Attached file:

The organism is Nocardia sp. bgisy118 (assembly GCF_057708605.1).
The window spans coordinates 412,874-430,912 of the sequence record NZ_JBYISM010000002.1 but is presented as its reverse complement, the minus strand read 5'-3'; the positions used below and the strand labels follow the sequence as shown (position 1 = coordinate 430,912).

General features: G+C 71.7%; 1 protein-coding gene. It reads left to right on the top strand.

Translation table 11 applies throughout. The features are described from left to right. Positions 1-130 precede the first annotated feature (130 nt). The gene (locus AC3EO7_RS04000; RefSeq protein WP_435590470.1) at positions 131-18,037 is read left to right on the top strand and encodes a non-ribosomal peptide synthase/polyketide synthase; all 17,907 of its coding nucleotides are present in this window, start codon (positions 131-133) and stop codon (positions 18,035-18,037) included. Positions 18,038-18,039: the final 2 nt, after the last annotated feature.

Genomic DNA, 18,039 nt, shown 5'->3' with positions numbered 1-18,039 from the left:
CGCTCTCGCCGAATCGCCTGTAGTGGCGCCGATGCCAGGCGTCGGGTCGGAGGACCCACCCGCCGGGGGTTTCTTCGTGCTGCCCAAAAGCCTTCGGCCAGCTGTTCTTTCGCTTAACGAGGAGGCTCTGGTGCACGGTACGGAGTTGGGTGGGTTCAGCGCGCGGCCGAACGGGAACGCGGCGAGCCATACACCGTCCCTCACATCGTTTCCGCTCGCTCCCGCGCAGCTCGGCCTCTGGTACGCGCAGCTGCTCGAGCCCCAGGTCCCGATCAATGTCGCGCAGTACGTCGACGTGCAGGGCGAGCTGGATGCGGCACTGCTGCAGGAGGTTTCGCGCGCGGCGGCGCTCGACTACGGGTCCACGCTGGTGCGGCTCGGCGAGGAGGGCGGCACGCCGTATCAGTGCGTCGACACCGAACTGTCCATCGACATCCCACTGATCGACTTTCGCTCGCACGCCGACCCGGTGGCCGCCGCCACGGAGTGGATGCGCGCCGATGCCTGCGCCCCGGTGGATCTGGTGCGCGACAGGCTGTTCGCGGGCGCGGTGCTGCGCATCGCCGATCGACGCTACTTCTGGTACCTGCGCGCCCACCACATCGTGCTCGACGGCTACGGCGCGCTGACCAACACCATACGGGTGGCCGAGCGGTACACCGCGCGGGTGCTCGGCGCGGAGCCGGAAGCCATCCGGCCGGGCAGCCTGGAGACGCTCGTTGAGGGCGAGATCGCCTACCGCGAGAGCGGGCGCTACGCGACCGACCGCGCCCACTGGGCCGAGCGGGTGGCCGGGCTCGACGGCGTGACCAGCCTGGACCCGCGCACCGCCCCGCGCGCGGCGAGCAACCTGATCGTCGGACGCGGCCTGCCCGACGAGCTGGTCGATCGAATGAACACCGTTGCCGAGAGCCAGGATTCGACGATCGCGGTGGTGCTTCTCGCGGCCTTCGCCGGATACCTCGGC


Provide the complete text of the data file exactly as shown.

The organism is Nocardia sp. bgisy118 (assembly GCF_057708605.1).
The window spans coordinates 412,874-430,912 of the sequence record NZ_JBYISM010000002.1 but is presented as its reverse complement, the minus strand read 5'-3'; the positions used below and the strand labels follow the sequence as shown (position 1 = coordinate 430,912).

General features: G+C 71.7%; 1 protein-coding gene. It reads left to right on the top strand.

Translation table 11 applies throughout. The features are described from left to right. Positions 1-130 precede the first annotated feature (130 nt). The gene (locus AC3EO7_RS04000; RefSeq protein WP_435590470.1) at positions 131-18,037 is read left to right on the top strand and encodes a non-ribosomal peptide synthase/polyketide synthase; all 17,907 of its coding nucleotides are present in this window, start codon (positions 131-133) and stop codon (positions 18,035-18,037) included. Positions 18,038-18,039: the final 2 nt, after the last annotated feature.

Genomic DNA, 18,039 nt, shown 5'->3' with positions numbered 1-18,039 from the left:
CGCTCTCGCCGAATCGCCTGTAGTGGCGCCGATGCCAGGCGTCGGGTCGGAGGACCCACCCGCCGGGGGTTTCTTCGTGCTGCCCAAAAGCCTTCGGCCAGCTGTTCTTTCGCTTAACGAGGAGGCTCTGGTGCACGGTACGGAGTTGGGTGGGTTCAGCGCGCGGCCGAACGGGAACGCGGCGAGCCATACACCGTCCCTCACATCGTTTCCGCTCGCTCCCGCGCAGCTCGGCCTCTGGTACGCGCAGCTGCTCGAGCCCCAGGTCCCGATCAATGTCGCGCAGTACGTCGACGTGCAGGGCGAGCTGGATGCGGCACTGCTGCAGGAGGTTTCGCGCGCGGCGGCGCTCGACTACGGGTCCACGCTGGTGCGGCTCGGCGAGGAGGGCGGCACGCCGTATCAGTGCGTCGACACCGAACTGTCCATCGACATCCCACTGATCGACTTTCGCTCGCACGCCGACCCGGTGGCCGCCGCCACGGAGTGGATGCGCGCCGATGCCTGCGCCCCGGTGGATCTGGTGCGCGACAGGCTGTTCGCGGGCGCGGTGCTGCGCATCGCCGATCGACGCTACTTCTGGTACCTGCGCGCCCACCACATCGTGCTCGACGGCTACGGCGCGCTGACCAACACCATACGGGTGGCCGAGCGGTACACCGCGCGGGTGCTCGGCGCGGAGCCGGAAGCCATCCGGCCGGGCAGCCTGGAGACGCTCGTTGAGGGCGAGATCGCCTACCGCGAGAGCGGGCGCTACGCGACCGACCGCGCCCACTGGGCCGAGCGGGTGGCCGGGCTCGACGGCGTGACCAGCCTGGACCCGCGCACCGCCCCGCGCGCGGCGAGCAACCTGATCGTCGGACGCGGCCTGCCCGACGAGCTGGTCGATCGAATGAACACCGTTGCCGAGAGCCAGGATTCGACGATCGCGGTGGTGCTTCTCGCGGCCTTCGCCGGATACCTCGGC